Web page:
Finally, you alleged that the union failed to follow the constitution and bylaws and failed to provide adequate safeguards when it sent ballots to all members, regardless of eligibility, and determined eligibility for voting on the date before the ballots were counted, rather than the day the ballots were scheduled to be mailed out. There is no provision in the LMRDA, the union’s or the International’s Constitution and Bylaws, or the election rules that requires the Union to determine eligibility for voting on the date the ballots are mailed out. There was no violation of the Act. However, during the investigation, the Department determined that the union failed to retain its list of voters. While this failure was a violation of the record retention provision of 29 U.S.C. § 481(e), the investigation found no evidence that this violation had any effect on the outcome of the election.

For the reasons set forth above, it is concluded that no violation of the LMRDA occurred that affected the outcome of the election. Accordingly, the office has closed the file on this matter.

Sincerely,

 

Patricia Fox
Chief, Division of Enforcement

cc: John Seid, President
IATSE Local 306
1430 Broadway, 20th Floor
New York, New York 10018

Matthew D. Loeb, International President
IATSE General Office
1430 Broadway, 20th Floor
New York, NY 10018

Christopher Wilkinson
Associate Solicitor for Civil Rights and Labor-Management


U.S. Department of Labor
Office of Labor-Management Standards
Division of Enforcement
Washington, DC 20210
(202) 693-0143 Fax: (202) 693-1343

 

 

October 14, 2011

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Dear ||| |||||

This Statement of Reasons is in response to your April 8, 2011 complaint filed with the United States Department of Labor alleging that violations of Title IV of the Labor-Management Reporting and Disclosure Act of 1959, as amended (LMRDA), 29 U.S.C. §§ 481-484, occurred in connection with the triennial election of officers for Local 306 of the International Alliance of Theatrical Stage Employees, Moving Pictures Technicians, Artists and Allied Crafts conducted on December 8, 2010.

The Department conducted an investigation of your allegations. As a result of the investigation, the Department has concluded that, with respect to each of your specific allegations, no violations occurred which may have affected the outcome of the election.

You alleged that the union applied its continuous good standing rule to disqualify candidates for office, in violation of section 401(e) of the LMRDA. Section 401(e) requires in pertinent part that every member in good standing shall be eligible to be a candidate and to hold office subject to reasonable qualifications uniformly imposed. Article VII, Section 1 of the Local 306 constitution requires candidates to be in continuous good standing for at least two years to be eligible. You state that numerous candidates, including yourself, were declared ineligible to be nominated due to their failure to pay dues timely, thus rendering them not in good standing. You claim that there was confusion as to the effect of paying dues after the third Wednesday of the first month of each quarter and that because the continuous good standing requirement was not consistently applied in previous elections, such a requirement should not have barred candidates from being nominated in the December 2010 election.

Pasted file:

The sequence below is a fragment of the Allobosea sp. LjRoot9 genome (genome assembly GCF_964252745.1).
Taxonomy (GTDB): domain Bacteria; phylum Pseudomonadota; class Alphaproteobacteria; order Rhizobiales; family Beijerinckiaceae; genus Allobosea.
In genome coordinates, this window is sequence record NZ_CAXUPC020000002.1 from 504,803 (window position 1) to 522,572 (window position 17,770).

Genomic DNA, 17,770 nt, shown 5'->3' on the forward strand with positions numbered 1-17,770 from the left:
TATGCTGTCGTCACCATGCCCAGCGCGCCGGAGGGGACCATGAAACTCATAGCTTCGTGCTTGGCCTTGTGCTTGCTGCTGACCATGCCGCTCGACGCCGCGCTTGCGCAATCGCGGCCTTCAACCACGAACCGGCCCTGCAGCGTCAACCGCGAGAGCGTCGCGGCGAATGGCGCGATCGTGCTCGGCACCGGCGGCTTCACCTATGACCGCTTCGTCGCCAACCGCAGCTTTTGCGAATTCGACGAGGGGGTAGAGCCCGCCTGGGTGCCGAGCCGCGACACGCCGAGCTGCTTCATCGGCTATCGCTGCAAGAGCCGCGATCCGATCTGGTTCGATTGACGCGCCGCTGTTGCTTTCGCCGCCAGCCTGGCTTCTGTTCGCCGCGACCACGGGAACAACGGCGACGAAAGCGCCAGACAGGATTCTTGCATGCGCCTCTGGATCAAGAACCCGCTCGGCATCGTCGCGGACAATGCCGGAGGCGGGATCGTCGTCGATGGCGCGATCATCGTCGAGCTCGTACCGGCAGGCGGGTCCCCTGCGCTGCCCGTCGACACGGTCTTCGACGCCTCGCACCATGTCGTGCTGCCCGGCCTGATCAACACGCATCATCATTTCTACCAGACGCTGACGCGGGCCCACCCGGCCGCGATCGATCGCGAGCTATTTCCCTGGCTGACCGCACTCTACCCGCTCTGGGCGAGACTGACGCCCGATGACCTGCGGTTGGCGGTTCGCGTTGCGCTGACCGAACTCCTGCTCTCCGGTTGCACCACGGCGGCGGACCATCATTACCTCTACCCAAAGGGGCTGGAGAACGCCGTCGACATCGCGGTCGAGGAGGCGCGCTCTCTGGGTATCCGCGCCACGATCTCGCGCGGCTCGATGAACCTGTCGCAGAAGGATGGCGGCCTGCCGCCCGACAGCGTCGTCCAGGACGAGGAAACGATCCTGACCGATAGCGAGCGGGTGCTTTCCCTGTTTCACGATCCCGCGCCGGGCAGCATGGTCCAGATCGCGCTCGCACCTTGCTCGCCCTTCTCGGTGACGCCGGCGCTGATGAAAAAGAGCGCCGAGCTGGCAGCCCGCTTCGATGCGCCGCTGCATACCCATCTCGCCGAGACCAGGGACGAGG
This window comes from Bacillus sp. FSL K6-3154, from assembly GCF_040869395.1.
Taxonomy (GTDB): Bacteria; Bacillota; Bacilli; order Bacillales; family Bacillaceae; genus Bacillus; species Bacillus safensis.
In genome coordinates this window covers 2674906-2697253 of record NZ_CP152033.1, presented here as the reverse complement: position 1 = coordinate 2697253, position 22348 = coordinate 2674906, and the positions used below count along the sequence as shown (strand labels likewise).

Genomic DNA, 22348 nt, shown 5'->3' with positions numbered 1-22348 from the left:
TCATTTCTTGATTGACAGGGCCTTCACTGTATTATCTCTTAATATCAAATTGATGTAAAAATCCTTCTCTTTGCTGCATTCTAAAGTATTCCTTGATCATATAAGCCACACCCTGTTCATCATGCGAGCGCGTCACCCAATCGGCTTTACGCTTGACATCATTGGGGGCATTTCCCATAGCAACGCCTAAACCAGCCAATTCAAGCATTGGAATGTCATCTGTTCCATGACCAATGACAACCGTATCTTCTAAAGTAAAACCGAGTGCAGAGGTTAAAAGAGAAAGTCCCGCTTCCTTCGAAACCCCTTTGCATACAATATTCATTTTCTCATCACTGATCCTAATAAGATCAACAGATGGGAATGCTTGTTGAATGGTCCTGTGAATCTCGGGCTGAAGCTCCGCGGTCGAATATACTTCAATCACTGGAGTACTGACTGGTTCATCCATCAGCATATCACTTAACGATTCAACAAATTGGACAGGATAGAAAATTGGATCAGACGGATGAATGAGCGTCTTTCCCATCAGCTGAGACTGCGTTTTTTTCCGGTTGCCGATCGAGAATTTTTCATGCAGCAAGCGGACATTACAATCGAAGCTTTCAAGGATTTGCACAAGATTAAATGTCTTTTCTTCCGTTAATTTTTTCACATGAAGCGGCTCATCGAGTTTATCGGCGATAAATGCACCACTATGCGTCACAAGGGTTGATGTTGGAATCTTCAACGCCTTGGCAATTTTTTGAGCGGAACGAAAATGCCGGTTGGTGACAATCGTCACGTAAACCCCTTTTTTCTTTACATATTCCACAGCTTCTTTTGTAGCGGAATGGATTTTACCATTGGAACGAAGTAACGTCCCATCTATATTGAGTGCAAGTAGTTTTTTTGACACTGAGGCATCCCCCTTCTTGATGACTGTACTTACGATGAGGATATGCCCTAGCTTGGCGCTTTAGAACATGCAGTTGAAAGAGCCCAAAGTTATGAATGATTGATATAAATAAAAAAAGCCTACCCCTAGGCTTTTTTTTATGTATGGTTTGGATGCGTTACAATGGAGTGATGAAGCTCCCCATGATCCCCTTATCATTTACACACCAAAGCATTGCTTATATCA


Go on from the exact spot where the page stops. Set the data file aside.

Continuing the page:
The Department’s interpretive regulations presume that unions may apply a continuous good standing candidate qualification if it provides a reasonable grace period for late payment and if the time period of continuous good standing is reasonable. See 29 C.F.R. § 425.37(b). A two year time period, such as the period contained in the union’s constitution, is generally viewed as reasonable under 29 C.F.R. § 425.37(b). Additionally, the constitution provides for a grace period, in that Article XVII, Section 3 provides, “Failure on the part of any member to pay any financial obligations to this Local within fifteen (15) calendar days after it became payable shall result in such member being automatically declared not in good standing.” Thus, on its face, the union’s continuous good standing rule meets the two prongs of 29 C.F.R. § 425.37(b) and is thus a reasonable candidate qualification.